Last summer, a separate quilt by Mary appeared on the Lied stage in the sisters’ Juneteenth production, “Love Does: A Celebration of Juneteenth.” Mary’s civil rights quilt will be featured in a prominent role during this event.

“This time is really special to have her work featured as part of the production,” Nicole says. “It is significant to the story.”

Mary hails from a large family. She had nine sisters and four brothers and grew up in the South — the Delta, to be exact, in Mississippi.

She married AB Rials Sr. and they moved to Lawrence in the ‘60s. For decades, Mary stayed busy raising her family and working. The Rials had 13 children and many grandchildren, and great-grandchildren, whom Mary proudly refers to as her “GGs.”

Retirement came near the turn of the century, and Mary’s husband died in 2004.


Mary lovingly recalls memories prompted by gifts hanging from her Christmas tree, including a Santa Claus cup that belonged to her husband. Then she turns to quilts.

Although she grew up learning from a mom who sewed, Mary wouldn’t pick up the quilting hobby for decades. She’s mostly self-taught.

Mary and Nicole hold up the Pineapple Quilt, which arrived precut.

“But I put it together,” Mary says. “And I made the border and I hemmed this one by machine.”

String quilts – made from long fabric strips – dot Mary’s living room as she explains various patterns she’s hand-quilted throughout the years. There’s a crimson, blue and yellow one too: her KU String Quilt.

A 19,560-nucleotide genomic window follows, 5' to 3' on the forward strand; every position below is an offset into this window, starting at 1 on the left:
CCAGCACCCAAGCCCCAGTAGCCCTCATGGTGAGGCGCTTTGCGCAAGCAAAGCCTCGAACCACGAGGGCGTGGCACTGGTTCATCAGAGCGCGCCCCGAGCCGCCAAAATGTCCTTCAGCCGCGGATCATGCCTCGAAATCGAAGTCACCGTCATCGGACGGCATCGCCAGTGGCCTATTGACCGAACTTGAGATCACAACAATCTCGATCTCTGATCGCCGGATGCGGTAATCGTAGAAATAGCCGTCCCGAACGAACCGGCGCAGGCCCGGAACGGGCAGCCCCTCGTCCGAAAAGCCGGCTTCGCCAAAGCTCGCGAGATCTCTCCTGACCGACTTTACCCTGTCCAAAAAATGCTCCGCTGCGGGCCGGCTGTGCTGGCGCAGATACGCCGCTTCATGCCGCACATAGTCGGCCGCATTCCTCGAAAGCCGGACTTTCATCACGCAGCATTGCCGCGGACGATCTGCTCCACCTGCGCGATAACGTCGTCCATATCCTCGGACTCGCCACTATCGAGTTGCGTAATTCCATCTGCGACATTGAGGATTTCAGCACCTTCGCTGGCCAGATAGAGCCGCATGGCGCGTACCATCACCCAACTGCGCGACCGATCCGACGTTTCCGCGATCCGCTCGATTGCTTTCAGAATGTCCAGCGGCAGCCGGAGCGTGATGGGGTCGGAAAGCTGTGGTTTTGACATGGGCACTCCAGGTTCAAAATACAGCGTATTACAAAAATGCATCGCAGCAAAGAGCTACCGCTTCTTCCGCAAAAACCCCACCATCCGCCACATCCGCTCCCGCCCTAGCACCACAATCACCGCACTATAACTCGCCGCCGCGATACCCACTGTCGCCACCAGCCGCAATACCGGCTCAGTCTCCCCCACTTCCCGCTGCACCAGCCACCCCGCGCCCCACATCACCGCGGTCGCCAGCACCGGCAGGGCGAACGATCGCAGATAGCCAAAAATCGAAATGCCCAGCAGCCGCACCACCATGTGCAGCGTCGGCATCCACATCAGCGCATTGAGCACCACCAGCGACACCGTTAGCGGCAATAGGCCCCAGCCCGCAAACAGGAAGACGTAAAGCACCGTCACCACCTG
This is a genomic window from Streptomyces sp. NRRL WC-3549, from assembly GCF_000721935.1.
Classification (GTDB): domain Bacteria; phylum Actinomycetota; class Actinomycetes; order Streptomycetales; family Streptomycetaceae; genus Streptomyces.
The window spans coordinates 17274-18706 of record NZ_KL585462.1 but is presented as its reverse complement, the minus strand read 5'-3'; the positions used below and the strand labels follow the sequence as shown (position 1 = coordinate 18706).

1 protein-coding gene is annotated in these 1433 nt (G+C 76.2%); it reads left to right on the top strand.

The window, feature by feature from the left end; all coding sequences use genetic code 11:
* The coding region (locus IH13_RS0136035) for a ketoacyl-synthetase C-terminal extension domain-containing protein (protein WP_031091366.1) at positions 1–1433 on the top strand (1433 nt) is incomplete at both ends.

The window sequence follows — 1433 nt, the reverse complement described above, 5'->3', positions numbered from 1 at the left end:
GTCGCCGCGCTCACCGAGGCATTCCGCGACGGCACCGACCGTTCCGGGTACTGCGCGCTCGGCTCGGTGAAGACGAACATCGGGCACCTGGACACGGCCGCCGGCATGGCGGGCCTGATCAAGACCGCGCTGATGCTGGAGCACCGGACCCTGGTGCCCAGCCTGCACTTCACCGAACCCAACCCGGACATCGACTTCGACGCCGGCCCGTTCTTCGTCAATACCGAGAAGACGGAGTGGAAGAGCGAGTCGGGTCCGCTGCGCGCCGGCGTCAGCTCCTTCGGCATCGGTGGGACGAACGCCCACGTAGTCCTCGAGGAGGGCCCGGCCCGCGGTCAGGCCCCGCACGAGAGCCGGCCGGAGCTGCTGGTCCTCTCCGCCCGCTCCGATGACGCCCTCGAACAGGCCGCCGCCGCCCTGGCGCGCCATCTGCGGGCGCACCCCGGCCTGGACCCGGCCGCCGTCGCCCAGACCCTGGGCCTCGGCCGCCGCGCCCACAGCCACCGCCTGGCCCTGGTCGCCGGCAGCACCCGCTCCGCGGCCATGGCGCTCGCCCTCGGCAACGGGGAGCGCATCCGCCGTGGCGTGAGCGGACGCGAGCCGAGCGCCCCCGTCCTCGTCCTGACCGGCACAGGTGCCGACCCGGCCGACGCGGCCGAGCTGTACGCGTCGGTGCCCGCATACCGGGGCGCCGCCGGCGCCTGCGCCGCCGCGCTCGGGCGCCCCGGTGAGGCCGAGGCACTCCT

“If I have to give a gift for something, I love giving quilts because it’s a lifetime thing,” Mary says. “They last forever.”

Mary estimates she spends three to four hours a day sewing. She’s slowed down some over the years, but her stitches “from the heart” blanket friends and loved ones near and far. 

She remembers a Jayhawk quilt she made for former KU Chancellor Bernadette Gray-Little, a T-shirt quilt she crafted for Lawrence Public Schools Superintendent Anthony Lewis, and a Mustang quilt put together for Liberty Memorial Central Middle School. She makes bags for each quilt, too, to keep them protected during storage.

“I think it’s good for me at my age. I think it keeps me sharp and focused on things,” Mary says.

Another hobby Mary has enjoyed in retirement: fishing.

“I love it. Only reason I’m not fishing is because of the virus and the cold weather,” she says. “I like channel cat fishing and crappie.”

Mary’s Dare to Dream quilt makes its debut in early 2023. “April 4, 1968: Dare to Dream” takes place at 7:30 p.m. Saturday, Jan. 14 at the Lied Center. Tickets can be purchased at this link or by phone at 785-864-2787.

Through Dec. 31, the Douglas County Community Foundation will match all donations up to $2,500 to Life Choice Ministries during its Giving for Good campaign. You can donate at this link.

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Tricia Masenthin (she/her), equity reporter, can be reached at tmasenthin (at) lawrencekstimes (dot) com. Read more of her work for the Times here. Check out her staff bio here.